Wednesday, 23 November 2016

Moon Drawings

I've recently been working with a new material (well, new to me) - resin. I originally bought it for use in a sculpture project but I got curious about how it would work as a drawing or painting material, when used in conjunction with charcoal and acrylic paint. To get a feel of the material I chose a simple theme, the moon, and started a few experimental drawings. The lunar theme came about after chatting to one of my collectors, James Dyer, about his 18 month-old daughter, Darcy, who is obsessed with the moon. Apparently the four important factors in her life are mum, dad, gran and moon - the latter presumably viewed as a person in its own right.

This first piece is called 'Darcy's Moon Ladder', and is a mixture of charcoal and resin on paper. For the lower section of the piece, containing the loose ladder structure, I adopted a more frantic and child-like approach to drawing, which I found quite primal and liberating.
Charcoal and resin are an interesting mix to work with - depending upon the order and how you apply them, it can sometimes work like a drawing, and at times the process can take on a more painterly aspect. The resin lends the charcoal a depth that you wouldn't necessarily get with a traditional charcoal sketch. That isn't immediately obvious in this images so I've included a photo at the bottom of the post that shows a cluster of drawings, where the sheen is more clearly evident. I'm a big fan of very dark (as in not much light) works (a great example being the early prints of someone like of Ana Maria Pacheco) where I, as a viewer, am forced to search out the details - so I am looking forward to pushing this process further, and producing even denser, darker pieces.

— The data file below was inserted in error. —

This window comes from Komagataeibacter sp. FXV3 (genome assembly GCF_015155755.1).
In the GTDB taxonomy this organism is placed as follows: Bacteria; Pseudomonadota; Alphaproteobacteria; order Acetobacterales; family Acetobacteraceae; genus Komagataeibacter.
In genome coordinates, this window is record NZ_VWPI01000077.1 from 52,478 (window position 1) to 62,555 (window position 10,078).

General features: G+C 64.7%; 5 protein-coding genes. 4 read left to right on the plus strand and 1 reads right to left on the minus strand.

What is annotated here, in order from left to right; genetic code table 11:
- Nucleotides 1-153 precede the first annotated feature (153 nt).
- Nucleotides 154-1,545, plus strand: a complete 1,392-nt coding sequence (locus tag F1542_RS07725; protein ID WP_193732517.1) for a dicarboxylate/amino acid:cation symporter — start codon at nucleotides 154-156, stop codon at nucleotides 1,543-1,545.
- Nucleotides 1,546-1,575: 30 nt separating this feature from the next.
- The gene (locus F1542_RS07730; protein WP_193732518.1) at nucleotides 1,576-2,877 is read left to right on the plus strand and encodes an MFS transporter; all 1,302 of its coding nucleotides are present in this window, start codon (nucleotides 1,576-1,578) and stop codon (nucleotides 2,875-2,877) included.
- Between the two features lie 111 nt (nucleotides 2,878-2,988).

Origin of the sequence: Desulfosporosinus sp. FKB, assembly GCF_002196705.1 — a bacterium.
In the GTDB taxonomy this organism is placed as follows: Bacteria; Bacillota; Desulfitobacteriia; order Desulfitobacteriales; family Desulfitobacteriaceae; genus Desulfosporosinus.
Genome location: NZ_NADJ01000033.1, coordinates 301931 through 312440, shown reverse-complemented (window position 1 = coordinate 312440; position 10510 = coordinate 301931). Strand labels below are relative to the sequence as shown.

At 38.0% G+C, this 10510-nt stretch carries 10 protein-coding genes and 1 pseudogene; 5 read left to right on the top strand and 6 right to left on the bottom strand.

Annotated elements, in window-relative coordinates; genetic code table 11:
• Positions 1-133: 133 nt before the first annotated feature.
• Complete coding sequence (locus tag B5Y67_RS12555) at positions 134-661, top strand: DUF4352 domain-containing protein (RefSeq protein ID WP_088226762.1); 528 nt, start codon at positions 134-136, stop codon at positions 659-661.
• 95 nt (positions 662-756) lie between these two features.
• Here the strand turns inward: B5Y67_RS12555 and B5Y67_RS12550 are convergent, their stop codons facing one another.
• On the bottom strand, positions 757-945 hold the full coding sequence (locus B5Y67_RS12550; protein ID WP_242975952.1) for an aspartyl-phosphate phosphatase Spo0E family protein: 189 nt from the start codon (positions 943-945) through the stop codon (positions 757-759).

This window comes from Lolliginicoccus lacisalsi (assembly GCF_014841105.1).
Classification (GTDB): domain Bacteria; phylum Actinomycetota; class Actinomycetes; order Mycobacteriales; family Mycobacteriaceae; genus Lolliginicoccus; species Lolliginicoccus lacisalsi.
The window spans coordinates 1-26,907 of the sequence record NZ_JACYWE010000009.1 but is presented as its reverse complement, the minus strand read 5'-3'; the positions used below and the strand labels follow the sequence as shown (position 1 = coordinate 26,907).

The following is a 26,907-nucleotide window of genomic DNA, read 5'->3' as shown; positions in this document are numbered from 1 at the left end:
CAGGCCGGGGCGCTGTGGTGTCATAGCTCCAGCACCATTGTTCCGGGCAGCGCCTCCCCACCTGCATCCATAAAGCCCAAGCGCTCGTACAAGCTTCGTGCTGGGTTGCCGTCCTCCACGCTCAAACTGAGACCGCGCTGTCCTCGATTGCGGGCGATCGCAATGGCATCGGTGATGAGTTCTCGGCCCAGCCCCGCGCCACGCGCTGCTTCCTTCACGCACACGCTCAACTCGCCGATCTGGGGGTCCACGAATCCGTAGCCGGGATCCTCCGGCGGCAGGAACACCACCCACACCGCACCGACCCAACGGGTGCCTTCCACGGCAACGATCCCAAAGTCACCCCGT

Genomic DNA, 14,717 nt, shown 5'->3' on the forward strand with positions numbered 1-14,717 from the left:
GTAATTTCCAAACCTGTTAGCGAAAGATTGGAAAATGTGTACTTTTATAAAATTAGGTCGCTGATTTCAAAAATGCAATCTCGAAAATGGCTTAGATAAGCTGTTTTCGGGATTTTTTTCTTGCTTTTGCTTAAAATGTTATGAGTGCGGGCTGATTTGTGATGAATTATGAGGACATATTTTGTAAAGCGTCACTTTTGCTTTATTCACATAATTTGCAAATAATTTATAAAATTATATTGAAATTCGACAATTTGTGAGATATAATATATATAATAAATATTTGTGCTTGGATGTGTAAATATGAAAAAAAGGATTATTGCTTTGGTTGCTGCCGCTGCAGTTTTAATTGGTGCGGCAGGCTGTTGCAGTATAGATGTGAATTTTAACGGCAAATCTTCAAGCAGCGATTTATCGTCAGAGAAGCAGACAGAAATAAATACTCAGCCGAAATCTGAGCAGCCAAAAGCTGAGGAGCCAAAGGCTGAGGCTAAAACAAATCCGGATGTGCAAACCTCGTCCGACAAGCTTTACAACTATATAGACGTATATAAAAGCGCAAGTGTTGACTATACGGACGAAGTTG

Another great thing about working with resin and charcoal on paper is that, until it sets, the resin is continually shifting so it's possible to scrape into it, creating new highlighted areas and textures. Although, because of this temporary state of entropy, you have to keep an eye on, and rework certain areas until the resin dries, as the line work you do is constantly wanting to melt away.

This second piece is the more experimental of the three I'm showing here. It even retains a fragment one of the disintegrated Nitril gloves that I was wearing when I created it - disintegrated because towards the end I'd abandoned drawing with charcoal or brush, and was frantically scraping the charcoaly resin mix with my gloved finger tips. Even before I picked up a charcoal stick or resin brush I screwed up and then unfurled the paper (stapling back together any tears) so as to give myself a nicely creased, non-flat surface to work on. I eventually plan to work on more screwed up pieces that will be rigid from much thicker coatings of resin.

Although simpler, and less worker, I am really happy with this third piece, which retains whole fragments of charcoal sticks that broke up under the heavy-handed drawing process. One of the discoveries that I made, and an effect that I greatly like, is the evidence of the small pieces of charcoal and powdered charcoal trapped in the resin, slowly travelling down the paper.

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